DMNS 126,000-sq foot expansion: Your first look at The Morgridge Family Exploration Center
posted by: gretchen
I thought the Denver Museum of Nature and Science was already special. The variety of exhibits and programs make it one of the region’s most family-friendly destinations for fun, hands-on learning. But world-class educators, curators, and designers had a wonderful plan up their sleeves. They were going to create an innovative, beautiful, warm space for young scientists to explore with their families and schools. For a few years, we’ve watched the new wing take shape, wondering what was going on behind those construction barriers. We no longer have to wait.
On February 14, 2014, the sparkling, expansive, highly-anticipated Morgridge Family Exploration Center opens. Eager museum visitors will be treated to a welcoming place where they will find science made even more accessible. On the main floor, the 126,000 square foot expansion houses an airy atrium and learning studios. The centerpiece of the atrium is a 17×9 foot screen displaying a gorgeous kaleidoscope of images from the museum’s deep collection of artifacts. Versatility and innovation are everywhere you look. As we walked through the new wing, which now accounts for 25% of the museum’s size, it was apparent every detail was thoughtful. Open spaces, studios, and classrooms can be expanded to suit the needs of various programs. High tech touches like iPads for teachers to use, newly-developed field trip programs, projectors, and even the light-changing windows are a testament to the museum’s commitment to being on the cutting edge of learning and technology.
But they didn’t sacrifice sustainability pursuing leading-edge tools and design. The five-level expansion is on track to receive LEED Platinum certification by the U.S. Green Building Council. I know this is important for Colorado families. You can feel good about spending time in a place that’s mindful of our resources. The outdoor Nature Plaza takes advantage of the museum’s picturesque slice of City Park and Denver’s sunshine to get families to take science outdoors. We spotted foam rockets, which are generally not welcome inside.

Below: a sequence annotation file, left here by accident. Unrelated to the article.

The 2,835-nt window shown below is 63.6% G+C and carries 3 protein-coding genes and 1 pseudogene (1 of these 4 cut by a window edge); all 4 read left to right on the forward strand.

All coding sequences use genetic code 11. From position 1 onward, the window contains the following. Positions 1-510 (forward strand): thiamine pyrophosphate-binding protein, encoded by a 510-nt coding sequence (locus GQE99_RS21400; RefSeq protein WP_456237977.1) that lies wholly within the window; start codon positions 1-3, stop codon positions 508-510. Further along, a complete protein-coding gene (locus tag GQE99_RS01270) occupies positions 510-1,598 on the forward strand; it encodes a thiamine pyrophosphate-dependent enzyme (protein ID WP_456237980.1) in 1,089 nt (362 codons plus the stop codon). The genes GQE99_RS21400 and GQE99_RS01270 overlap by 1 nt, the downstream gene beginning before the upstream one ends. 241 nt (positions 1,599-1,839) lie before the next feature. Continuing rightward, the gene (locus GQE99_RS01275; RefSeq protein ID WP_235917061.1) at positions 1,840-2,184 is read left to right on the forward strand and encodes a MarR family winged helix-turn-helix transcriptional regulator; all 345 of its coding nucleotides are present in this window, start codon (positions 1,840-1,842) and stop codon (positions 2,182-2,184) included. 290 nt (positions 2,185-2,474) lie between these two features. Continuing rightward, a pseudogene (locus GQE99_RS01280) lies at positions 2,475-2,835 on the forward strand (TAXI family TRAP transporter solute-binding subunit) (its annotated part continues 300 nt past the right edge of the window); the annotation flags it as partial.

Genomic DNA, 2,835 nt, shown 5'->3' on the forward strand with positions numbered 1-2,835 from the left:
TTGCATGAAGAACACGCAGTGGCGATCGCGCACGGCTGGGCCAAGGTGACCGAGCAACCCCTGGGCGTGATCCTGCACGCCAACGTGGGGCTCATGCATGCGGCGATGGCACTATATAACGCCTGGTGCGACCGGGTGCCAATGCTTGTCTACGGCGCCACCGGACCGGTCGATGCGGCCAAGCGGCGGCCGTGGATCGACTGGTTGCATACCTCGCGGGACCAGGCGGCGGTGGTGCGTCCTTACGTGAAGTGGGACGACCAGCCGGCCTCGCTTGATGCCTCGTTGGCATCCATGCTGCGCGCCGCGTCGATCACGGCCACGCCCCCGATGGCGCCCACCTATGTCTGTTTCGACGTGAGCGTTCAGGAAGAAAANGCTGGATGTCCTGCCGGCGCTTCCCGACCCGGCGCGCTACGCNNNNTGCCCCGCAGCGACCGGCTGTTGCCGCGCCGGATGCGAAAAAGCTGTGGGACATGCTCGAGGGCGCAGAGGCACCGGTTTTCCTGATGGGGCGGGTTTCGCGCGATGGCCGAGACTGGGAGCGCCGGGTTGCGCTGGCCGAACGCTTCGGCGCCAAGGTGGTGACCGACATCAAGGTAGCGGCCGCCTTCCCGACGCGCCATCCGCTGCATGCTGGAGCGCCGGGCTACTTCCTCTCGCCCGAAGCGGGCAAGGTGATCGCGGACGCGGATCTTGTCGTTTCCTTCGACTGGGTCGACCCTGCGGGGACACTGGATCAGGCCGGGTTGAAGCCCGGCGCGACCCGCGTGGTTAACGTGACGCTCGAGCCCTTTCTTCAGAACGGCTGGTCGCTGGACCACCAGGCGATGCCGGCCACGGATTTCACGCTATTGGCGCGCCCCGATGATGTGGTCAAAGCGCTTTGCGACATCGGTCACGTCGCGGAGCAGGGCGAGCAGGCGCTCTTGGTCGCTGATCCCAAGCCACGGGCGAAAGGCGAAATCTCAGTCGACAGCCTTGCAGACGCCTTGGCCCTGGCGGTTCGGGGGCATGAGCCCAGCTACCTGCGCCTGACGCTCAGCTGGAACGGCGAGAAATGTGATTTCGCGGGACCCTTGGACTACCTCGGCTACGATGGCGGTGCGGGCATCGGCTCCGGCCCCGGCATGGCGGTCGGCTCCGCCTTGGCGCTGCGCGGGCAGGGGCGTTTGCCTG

The second floor is the future home of the Discovery Zone. Parents of small kiddos adore the existing Discovery Zone as a place for our little ones to romp in a welcoming space of their own. Imagine it bigger, brighter, more whimsical, more rompy, more stompy, more everything—it will have an indoor water feature! It doesn’t open until June 7, 2014, but hang tight. It’s going to be a very special place. Even the diaper brigade under the age of two will have their own turf to toddle and crawl around. This floor also houses a learning studio devoted to early childhood education. We spied dinosaur bone dig boxes and costumes. Sorry, parents. They do not come in our sizes.
The third/top level is the crown of the expansion. If you’ve been to any of the museum’s recent traveling exhibits, like Mythbusters, you can picture the available space before the expansion. It’s been doubled, which allows the museum to bring even more exhibits to educate and entertain. Space limitations are a thing of the past in the Anschutz Gallery. Coupled with the existing Phipps Special Exhibits Gallery, the DMNS was able to debut the new space in jaw-dropping style.
Maya: Hidden Worlds Revealed opens on February 14, 2014. It’s the largest exhibition about the Maya culture to be shown in US history—and that is solely due to the new wing. It just keeps on giving. The exhibition features ancient artifacts borrowed from other museums and many items that call Denver their home. We took a fast-forward style tour and we can’t wait to go back and see it as it was intended: An immersive, sensory experience for the whole family. The galleries are roomy and should be able to absorb curious crowds more easily.
Versatility shines again this fall. The exhibition space will split in two and feature distinctly different exhibits at the same time. This is a genius, thoughtful development because it caters to diverse interests in families and the community. Keep your calendars open for these concurrent exhibits, Whales: Giants of the Deep and Traveling the Silk Road. I was thinking, as we toured, they should have added a hotel.
The new wing has five levels. Three are open to the public. What about the other two levels? While families and schools explore the three levels above, scientists and researchers will toil, wonder, and study below at the Rocky Mountain Science Collections Center. We got to take a peek at these gleaming facilities. Housed in two basement levels, this new collections center will be a high-tech home for the museum’s 1.5 million artifacts and specimens not on display. Did you know when you tour the museum, you are seeing only 5% of what the museum curates? Currently, everything from ornate ceremonial masks to Ice Age horse skeletons are stored in the nooks and crannies of the museum’s back rooms. The expansion will allow for artifacts to be cataloged and stored together in giant rooms with miles of tracks and collapsable shelving. With specimens and artifacts at their fingertips more readily, research and preservation is more streamlined. It’s a beautiful thing.
For more information on the Denver Museum of Nature and Science’s new Morgridge Family Exploration Center, visit the DMNS website. Admission to the new expansion is included in the price of general museum admission. However, there is an additional admission fee for the Maya: Hidden Worlds Revealed exhibition.[Not a valid template]
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